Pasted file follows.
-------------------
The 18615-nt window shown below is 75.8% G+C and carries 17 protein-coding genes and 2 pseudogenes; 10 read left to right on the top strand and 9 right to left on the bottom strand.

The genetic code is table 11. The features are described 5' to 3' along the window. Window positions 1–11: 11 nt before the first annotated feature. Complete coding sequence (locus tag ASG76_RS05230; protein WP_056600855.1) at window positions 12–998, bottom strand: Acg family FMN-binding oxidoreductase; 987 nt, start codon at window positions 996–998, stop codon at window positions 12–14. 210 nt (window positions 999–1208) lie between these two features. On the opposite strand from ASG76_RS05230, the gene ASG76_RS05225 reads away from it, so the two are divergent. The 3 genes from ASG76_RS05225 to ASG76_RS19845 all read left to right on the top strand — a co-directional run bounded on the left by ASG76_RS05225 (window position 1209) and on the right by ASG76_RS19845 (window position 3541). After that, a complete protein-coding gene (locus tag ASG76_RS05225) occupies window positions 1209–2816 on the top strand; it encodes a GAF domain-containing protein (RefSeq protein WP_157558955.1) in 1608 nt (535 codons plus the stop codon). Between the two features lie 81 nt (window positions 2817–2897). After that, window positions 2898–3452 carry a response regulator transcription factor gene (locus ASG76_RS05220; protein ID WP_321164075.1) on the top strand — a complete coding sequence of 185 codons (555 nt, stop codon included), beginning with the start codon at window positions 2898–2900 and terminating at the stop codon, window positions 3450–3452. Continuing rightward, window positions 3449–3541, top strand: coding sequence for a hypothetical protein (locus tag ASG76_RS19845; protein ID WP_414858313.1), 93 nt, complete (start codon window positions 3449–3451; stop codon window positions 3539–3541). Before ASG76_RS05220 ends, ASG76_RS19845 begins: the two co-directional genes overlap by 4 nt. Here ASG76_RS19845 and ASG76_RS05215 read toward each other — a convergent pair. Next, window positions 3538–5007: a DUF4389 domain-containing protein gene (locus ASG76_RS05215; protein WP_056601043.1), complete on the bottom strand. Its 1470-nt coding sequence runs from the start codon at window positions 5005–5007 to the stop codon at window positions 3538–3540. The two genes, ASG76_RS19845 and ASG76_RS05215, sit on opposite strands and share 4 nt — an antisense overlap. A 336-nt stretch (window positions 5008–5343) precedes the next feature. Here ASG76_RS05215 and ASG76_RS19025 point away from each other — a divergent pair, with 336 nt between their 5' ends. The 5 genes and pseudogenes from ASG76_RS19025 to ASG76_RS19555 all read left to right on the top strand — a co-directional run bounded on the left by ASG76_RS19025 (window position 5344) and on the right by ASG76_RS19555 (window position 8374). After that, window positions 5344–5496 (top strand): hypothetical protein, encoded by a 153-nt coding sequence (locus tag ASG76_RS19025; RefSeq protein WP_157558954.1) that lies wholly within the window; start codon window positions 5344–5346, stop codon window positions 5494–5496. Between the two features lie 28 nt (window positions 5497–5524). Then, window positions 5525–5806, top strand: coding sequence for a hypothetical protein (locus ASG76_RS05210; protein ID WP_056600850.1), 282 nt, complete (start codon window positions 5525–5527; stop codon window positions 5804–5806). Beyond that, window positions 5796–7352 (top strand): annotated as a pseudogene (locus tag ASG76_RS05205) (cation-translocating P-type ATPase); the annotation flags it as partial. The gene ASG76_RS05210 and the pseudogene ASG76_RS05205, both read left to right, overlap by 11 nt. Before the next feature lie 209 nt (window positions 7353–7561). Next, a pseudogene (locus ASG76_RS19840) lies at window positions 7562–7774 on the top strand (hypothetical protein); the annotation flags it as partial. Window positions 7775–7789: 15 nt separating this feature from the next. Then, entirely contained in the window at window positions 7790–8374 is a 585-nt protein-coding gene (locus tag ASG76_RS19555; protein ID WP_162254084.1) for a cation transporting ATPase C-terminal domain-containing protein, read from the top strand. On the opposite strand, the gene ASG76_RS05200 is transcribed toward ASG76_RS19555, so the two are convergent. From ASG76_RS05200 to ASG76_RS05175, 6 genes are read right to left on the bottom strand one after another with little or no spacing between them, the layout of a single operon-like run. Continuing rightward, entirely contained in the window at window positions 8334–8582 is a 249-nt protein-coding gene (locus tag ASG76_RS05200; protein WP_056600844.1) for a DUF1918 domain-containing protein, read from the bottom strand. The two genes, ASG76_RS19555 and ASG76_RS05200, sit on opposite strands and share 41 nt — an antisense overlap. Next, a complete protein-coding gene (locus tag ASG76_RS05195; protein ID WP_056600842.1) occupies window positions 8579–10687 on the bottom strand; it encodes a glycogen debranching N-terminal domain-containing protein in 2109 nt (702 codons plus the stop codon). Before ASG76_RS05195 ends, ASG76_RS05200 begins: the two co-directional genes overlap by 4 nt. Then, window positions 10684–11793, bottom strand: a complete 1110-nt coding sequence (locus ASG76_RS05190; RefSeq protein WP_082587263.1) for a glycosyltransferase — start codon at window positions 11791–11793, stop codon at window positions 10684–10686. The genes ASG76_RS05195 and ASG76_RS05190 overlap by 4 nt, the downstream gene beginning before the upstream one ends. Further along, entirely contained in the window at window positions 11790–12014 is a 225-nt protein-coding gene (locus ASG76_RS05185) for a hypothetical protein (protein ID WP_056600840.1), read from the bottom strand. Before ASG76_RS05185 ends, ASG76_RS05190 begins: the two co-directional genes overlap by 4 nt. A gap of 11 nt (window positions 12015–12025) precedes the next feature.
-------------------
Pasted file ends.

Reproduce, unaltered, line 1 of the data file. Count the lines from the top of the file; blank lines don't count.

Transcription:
The 18615-nt window shown below is 75.8% G+C and carries 17 protein-coding genes and 2 pseudogenes; 10 read left to right on the top strand and 9 right to left on the bottom strand.